CBS 571 – Fundamentals of Animal Research II – Research Ethics– 1 credit The aim of the course is to discuss acceptable, unacceptable and controversial aspects of research ethics and responsibilities of a researcher. Students enrolled in the course participate in the discussions of topics using a case-based approach. The course topics include:

1.Experimental techniques and the treatment of data
2.Conflict of interest
3.Publication and openness
4.Allocation of credits and authorship practices
5.Error and negligence in science
6.Misconduct in science
7.Use of animals in research
8.Responding to violations of ethical standards

The course meets weekly for two hours from November to December.

CBS 572 – Journal Club/Seminars – 1 credit/semester Students, along with faculty members, participate in a weekly journal club in which they discuss a paper from the current literature. The emphasis is on critical analysis, identifying the reasons that the research is significant and understanding how the findings extend current knowledge. Students take this course both semesters of the DVM/MS–CBS program. In addition, students are required to attend the department seminar series. These seminars take place throughout the year and are part of the training experience, providing an opportunity to develop communication skills and present ideas.

CBS 573 – Lab Meetings – 1 credit/semester All students must attend and participate in weekly laboratory meetings scheduled by their mentor or research groups. Students are expected to present plans or results of projects to laboratory members at these meetings.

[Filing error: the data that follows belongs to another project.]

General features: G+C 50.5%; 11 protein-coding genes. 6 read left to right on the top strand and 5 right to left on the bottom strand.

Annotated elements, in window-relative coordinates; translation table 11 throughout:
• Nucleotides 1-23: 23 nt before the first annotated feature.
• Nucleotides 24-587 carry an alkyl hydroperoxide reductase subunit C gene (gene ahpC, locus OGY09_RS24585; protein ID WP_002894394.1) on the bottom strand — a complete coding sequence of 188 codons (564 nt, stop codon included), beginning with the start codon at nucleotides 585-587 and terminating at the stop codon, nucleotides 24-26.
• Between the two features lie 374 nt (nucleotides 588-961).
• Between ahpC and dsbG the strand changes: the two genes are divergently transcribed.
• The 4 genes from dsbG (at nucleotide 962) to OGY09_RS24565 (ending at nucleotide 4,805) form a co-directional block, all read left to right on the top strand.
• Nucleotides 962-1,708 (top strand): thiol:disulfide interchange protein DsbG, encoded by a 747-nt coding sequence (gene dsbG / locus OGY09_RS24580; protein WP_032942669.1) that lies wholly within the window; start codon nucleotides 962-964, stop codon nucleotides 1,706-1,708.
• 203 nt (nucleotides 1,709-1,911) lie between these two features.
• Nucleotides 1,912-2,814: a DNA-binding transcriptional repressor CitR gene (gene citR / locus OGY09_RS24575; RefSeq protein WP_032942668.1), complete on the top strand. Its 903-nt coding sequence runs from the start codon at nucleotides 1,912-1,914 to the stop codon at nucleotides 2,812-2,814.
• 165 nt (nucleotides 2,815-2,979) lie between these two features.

CBS 574 – Readings in Special Topics – 1 credit/semester This course focuses on important topics within the field of research study. Each student meets weekly with their mentor to discuss relevant research papers in their area of study.

CBS 575 – Research – 4 credits/semester Students spend the majority of their training time working in the laboratory, conducting research studies relevant to their research topic and hypotheses. Data is analyzed and interpreted in light of the test hypotheses. One objective of the research is to have students present their findings at scientific meetings and prepare their studies for publication.

CBS 576 – Thesis Preparation – 2 credits Students write their thesis during June and July and must defend it orally by August 15. The thesis must consist of an abstract of the project, a general introduction to the research problem within the field of study—current and pertinent references should be included in this section—, and a body of the thesis that consists of specific experiments, methods, results and a general discussion that relates the experimental finding to existing literature and the state of the field. Acknowledgements and references should be placed at the end of the thesis. The thesis should be submitted in final form to the thesis examination committee a minimum of two weeks prior to the thesis defense. The thesis defense should occur in July or early August in time to permit any final revisions. The Thesis Examination committee can approve the thesis as is, approve it with revisions or reject the thesis. Two copies of the final version of the approved thesis must be submitted to the program director by August 15.